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If there is one problem that seems to be ubiquitous and equally troubling to both sexes, it is hair loss. However, the way hair loss occurs in men differs slightly from the way it afflicts women, both physiologically and emotionally. Let us look at some of the significant differences in the way men and women lose hair.
Hair Loss in Men: When we think of hair loss in men, the predominant impression is one of balding. This is scientifically known as Androgenic Alopecia or Male pattern hair loss. Both are fairly descriptive titles, with androgenic underscoring the role of male hormones, notably dihydrotestosterone or DHT and pattern signifying the classic pattern in which men lose hair.
When DHT binds to certain receptors in the hair follicles of the scalp it causes them to shrink. Over time, this results in the production of hair that is both shorter and finer than before. Eventually, the affected scalp follicles go from producing large, thick, pigmented terminal hairs to thinner, shorter, indeterminate hairs and finally to short, wispy, non-pigmented vellus hairs before they ultimately stop producing hair altogether.
While this reaction to DHT is almost always present in cases of male pattern hair loss, it is sometimes noticeably absent in female cases, suggesting that more research needs to be done before the underlying cause of female pattern baldness can be conclusively determined. The most obvious difference is, however, the physical appearance and progress of the hair loss. In men, the pattern begins at the hairline. Hair loss at the temples causes the hairline to gradually move backward, or recede, to form an “M” shape. As the hair becomes finer, shorter, and thinner, hair loss increases at the crown, eventually leaving only a U-shaped (or horseshoe) pattern of hair around the sides of the head. This has been graded by various scales including the most often used Hamilton Norwood scale
Hair Loss in Women: Hair loss in women is almost always of two types and occasionally a combination of the two. The shedding type of hair loss, also known as telogen effluvium, descriptively refers to the shedding of the hair from a follicle in the shedding phase or the telogen phase. This can happen due to a multitude of causes that include poor nutrition, stress or following any other major illness. This disorder, while debilitating psychologically, is often self limiting and responds well to treatment.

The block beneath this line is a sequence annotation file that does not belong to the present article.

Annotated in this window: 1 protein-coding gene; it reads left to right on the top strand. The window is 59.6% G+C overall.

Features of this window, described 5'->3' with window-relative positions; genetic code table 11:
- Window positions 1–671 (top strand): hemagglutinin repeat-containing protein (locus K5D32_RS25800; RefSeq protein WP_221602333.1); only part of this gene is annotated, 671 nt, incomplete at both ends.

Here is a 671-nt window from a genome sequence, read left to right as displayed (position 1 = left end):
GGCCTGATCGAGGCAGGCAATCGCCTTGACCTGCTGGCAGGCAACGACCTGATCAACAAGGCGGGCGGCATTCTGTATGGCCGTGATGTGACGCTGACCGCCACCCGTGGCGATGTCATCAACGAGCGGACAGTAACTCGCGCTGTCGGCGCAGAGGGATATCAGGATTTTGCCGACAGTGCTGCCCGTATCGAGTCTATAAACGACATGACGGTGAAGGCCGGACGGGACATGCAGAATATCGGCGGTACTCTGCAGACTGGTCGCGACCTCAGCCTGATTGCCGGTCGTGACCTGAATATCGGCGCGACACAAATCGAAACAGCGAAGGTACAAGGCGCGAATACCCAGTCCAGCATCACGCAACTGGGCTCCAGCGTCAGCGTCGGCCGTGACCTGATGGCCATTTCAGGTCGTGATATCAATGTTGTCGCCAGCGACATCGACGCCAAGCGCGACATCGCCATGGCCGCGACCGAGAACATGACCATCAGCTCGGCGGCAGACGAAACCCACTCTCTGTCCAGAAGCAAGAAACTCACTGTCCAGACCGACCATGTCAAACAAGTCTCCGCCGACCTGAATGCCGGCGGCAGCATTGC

The second common type of hair loss in women can also be referred to as androgenic alopecia or female pattern hair loss. While there are similarities with this variant and the male pattern hair loss, there are also significant differences. Women, generally lose hair diffusely over the crown of the head, producing a gradual thinning of the hair rather than an area of marked baldness. This usually begins with a widening of the midline part in the centre, which leaves very good density in the back and fairly good density on the sides while preserving the frontal hairline. If left untreated, the thinning often spreads to the side areas of the scalp in the temples and above the ears, but it is very rare for women to experience complete baldness. This has been well outlined in the often followed Ludwig scale, where there are three stages from diffuse thinning to widespread thinning that are described. Of course, not everyone is the same, and different people may exhibit different patterns of hair loss.
Also, while women do have trace amounts of testosterone, the influence of female hormones like estrogen, progesterone and non sex hormones like thyroxin also play a role. Given the stages of a woman’s menstrual history, events like pregnancy and menopause also play a role in hair loss.
Some common factors like poor nutrition, inter current illness, genetics and stress are gender neutral may contribute to hair loss in both sexes and are perceived to be gender neutral. The important message, of course, is that all hair loss is not the same and it makes sense to seek expert help in order to understand and treat your specific type of hair loss effectively.
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